TBS: What do you make of the cricket team now?
Hamin: Well, it's a great team. Players like Mashrafe, Tamim, Shakib, Mushfiq, Mahmudullah, Rubel have served the team for many years. But I can see a lack of mental strength in the newer players. You can spend hours at the nets, batting and bowling. But you have to make decisions while you are playing. We cannot field three different elevens in three different formats. Our sources are limited and we have to make the most of it. The players are talented but especially the newer ones lack application and mental strength.
TBS: What are your thoughts on T20 cricket?
Hamin: It's totally an unnecessary format. It doesn't give anything to cricket. I hardly watch T20 cricket. Cricket is a game of glorious uncertainty. But if you take the uncertainty away from cricket, then the game cannot remain glorious anymore.
TBS: If Miles wasn't successful would you have chosen a career in cricket?
Hamin: It's not like that. The way Miles started, the amount of passion and drive we had for music, it had to be successful. When I left cricket, I was at my peak. But the money I used to get was not enough by any means. So I had to make a choice. I could've continued for another five years. But I decided to start my own business. It was difficult to leave cricket, but you have to consider the financial aspect as well. My decision of leaving cricket had nothing to do with the success or failure of Miles.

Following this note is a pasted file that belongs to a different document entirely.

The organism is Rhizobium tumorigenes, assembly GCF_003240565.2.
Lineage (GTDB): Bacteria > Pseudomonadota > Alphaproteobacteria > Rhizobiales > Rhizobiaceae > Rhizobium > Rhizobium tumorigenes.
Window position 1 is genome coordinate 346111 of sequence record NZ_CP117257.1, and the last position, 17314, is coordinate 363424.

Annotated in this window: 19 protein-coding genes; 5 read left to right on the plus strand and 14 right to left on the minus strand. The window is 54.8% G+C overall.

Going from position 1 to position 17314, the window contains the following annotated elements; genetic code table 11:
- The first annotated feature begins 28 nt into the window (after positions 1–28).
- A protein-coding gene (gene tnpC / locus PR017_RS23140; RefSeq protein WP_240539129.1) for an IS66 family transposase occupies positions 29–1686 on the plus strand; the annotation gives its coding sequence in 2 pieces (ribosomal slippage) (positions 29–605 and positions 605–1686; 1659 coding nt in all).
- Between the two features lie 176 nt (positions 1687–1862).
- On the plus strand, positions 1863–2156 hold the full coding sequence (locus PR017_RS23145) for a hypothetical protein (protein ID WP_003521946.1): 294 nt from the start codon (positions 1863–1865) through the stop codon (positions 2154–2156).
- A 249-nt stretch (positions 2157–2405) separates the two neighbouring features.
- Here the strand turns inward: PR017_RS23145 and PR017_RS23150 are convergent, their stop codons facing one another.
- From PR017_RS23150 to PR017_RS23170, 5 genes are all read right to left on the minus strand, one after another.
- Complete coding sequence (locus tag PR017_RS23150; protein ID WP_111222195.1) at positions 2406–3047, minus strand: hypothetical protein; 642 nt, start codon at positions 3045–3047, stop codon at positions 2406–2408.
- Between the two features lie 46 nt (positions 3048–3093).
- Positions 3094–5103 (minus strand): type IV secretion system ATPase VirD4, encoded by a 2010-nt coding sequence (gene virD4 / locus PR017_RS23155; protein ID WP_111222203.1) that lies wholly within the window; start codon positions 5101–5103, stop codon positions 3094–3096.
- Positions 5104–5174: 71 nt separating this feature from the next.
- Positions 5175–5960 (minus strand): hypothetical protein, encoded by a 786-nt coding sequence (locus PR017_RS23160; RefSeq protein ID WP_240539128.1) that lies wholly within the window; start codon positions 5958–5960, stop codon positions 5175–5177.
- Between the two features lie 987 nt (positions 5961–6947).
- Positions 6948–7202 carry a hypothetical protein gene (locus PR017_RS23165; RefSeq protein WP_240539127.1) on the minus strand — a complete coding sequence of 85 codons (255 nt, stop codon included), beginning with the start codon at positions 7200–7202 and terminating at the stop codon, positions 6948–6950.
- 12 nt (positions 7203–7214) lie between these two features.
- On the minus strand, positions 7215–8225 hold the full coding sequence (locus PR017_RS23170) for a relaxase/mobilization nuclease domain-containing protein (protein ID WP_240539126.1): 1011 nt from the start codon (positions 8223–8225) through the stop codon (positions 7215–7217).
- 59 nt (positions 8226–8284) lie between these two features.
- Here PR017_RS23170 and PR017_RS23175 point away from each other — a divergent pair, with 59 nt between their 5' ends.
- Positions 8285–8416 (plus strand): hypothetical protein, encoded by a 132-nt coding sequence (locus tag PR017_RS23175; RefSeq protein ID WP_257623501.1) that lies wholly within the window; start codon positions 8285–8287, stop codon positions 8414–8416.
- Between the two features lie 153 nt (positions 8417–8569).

TBS: Would you like to leave a message for your fans?
Hamin: Wherever you are, whatever you are doing, protect yourself. Watch cricket, learn about cricket. It's not all about fours and sixes. Cricket is enjoyable whether runs are scored or not. And stay with Miles, you are the greatest achievement we've ever had.